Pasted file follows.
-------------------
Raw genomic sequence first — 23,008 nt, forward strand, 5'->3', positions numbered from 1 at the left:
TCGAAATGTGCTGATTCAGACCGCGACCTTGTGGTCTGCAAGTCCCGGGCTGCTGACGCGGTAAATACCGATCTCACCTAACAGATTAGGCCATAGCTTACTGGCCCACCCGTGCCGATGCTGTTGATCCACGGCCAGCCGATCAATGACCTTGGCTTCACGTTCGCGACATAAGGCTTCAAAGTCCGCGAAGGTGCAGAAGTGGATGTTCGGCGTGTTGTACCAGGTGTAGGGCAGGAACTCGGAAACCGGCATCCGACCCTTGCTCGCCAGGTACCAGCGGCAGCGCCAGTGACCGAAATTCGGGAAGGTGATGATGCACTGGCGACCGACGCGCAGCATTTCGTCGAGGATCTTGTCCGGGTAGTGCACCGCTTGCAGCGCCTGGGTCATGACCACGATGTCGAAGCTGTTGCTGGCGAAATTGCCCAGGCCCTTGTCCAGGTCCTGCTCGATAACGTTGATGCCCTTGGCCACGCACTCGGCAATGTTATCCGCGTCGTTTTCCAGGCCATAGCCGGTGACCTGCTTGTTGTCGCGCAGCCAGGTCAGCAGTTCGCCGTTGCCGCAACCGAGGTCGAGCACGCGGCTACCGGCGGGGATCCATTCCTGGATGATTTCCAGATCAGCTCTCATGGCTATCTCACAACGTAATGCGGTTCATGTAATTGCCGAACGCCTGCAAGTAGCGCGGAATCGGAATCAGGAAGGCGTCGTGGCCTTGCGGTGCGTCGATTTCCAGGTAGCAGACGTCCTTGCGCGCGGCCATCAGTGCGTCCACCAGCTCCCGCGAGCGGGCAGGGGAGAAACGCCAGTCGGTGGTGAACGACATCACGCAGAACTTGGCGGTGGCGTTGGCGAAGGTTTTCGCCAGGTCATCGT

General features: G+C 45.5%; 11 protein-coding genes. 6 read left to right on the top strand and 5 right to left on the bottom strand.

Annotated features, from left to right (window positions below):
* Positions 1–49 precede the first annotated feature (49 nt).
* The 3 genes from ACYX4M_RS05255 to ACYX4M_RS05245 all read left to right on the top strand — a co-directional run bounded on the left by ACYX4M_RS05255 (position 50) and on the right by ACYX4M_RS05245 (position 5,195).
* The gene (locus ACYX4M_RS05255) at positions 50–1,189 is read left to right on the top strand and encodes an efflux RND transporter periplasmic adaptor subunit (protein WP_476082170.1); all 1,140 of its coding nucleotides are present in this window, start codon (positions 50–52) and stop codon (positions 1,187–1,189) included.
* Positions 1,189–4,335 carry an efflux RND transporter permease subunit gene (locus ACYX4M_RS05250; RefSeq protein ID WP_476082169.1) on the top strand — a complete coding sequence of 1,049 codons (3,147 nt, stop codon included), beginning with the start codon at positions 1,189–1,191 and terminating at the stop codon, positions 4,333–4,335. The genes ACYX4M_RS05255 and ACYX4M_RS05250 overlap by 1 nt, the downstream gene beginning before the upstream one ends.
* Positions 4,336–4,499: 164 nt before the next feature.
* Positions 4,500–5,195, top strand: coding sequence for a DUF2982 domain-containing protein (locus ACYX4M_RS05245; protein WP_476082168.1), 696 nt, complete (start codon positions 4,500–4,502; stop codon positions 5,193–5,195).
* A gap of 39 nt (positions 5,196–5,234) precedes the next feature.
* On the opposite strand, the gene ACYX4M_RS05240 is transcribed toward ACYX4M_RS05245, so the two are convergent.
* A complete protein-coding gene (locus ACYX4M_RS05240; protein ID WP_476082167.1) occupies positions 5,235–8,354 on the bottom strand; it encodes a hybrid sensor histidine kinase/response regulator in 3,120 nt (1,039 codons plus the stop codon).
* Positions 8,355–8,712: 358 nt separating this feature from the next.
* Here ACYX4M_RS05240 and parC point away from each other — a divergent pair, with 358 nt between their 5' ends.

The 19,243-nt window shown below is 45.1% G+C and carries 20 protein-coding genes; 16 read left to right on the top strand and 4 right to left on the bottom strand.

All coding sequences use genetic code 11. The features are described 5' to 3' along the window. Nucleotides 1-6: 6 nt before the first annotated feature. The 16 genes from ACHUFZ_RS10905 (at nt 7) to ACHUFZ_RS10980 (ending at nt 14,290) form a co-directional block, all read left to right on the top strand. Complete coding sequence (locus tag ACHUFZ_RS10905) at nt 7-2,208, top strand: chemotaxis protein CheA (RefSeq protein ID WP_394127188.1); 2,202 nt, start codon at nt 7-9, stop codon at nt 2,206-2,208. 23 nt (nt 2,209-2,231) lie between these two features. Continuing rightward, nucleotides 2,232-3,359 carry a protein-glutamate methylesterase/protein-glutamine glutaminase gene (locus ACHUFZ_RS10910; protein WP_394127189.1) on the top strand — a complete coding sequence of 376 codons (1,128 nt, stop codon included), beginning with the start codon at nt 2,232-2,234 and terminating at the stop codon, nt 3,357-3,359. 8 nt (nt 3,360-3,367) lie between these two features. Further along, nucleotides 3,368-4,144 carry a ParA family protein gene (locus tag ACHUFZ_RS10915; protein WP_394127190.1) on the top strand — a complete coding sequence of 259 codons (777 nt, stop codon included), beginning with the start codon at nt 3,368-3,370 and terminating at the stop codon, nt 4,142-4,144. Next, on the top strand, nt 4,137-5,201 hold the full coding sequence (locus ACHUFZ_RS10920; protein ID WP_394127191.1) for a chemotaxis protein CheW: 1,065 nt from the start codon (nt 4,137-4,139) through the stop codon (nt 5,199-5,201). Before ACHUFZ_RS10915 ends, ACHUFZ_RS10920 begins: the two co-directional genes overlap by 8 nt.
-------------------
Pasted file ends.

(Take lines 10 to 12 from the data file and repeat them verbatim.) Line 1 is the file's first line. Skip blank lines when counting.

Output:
* Positions 4,500–5,195, top strand: coding sequence for a DUF2982 domain-containing protein (locus ACYX4M_RS05245; protein WP_476082168.1), 696 nt, complete (start codon positions 4,500–4,502; stop codon positions 5,193–5,195).
* A gap of 39 nt (positions 5,196–5,234) precedes the next feature.
* On the opposite strand, the gene ACYX4M_RS05240 is transcribed toward ACYX4M_RS05245, so the two are convergent.